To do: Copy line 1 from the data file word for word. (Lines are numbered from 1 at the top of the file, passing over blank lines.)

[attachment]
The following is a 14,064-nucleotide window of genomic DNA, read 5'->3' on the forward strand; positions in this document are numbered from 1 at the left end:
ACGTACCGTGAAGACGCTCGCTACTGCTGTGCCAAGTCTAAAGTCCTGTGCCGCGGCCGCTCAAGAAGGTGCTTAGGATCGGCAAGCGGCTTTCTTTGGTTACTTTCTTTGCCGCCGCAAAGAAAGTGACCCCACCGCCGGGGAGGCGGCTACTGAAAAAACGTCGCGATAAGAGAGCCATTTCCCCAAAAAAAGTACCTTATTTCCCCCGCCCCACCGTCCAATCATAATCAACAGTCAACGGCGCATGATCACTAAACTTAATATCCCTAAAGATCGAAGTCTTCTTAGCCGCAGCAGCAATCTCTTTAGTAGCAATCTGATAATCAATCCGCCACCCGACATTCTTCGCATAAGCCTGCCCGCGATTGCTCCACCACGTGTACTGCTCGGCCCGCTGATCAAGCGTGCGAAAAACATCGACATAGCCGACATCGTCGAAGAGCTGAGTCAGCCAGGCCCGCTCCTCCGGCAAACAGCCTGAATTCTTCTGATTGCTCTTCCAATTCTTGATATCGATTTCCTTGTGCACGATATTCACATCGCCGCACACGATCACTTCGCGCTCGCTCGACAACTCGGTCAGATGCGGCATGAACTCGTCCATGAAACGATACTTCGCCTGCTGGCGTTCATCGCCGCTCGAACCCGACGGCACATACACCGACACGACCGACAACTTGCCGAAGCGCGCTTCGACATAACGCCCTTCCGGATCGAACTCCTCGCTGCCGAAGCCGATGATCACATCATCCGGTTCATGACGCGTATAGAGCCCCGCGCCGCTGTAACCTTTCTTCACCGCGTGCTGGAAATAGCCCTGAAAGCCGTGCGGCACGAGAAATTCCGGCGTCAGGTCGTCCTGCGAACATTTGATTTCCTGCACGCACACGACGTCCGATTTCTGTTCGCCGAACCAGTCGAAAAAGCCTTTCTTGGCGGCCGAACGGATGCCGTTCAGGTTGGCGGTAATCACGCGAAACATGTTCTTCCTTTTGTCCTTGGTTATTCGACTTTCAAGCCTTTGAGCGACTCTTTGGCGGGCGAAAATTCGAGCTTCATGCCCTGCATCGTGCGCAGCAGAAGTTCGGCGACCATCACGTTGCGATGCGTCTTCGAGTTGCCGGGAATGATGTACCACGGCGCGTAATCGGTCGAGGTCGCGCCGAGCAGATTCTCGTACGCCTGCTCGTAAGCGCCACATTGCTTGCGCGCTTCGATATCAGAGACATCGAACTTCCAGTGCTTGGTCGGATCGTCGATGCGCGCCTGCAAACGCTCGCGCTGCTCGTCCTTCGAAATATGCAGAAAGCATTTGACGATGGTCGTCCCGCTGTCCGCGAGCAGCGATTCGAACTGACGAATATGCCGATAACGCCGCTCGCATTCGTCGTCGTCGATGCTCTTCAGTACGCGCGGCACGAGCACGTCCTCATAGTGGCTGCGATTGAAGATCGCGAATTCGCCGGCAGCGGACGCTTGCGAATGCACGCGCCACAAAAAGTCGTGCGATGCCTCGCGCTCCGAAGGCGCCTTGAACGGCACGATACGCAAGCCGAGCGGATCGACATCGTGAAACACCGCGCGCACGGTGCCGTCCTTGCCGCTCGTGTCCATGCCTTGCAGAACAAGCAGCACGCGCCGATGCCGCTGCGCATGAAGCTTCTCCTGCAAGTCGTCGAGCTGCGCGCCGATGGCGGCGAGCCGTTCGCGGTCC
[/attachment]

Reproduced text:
The following is a 14,064-nucleotide window of genomic DNA, read 5'->3' on the forward strand; positions in this document are numbered from 1 at the left end: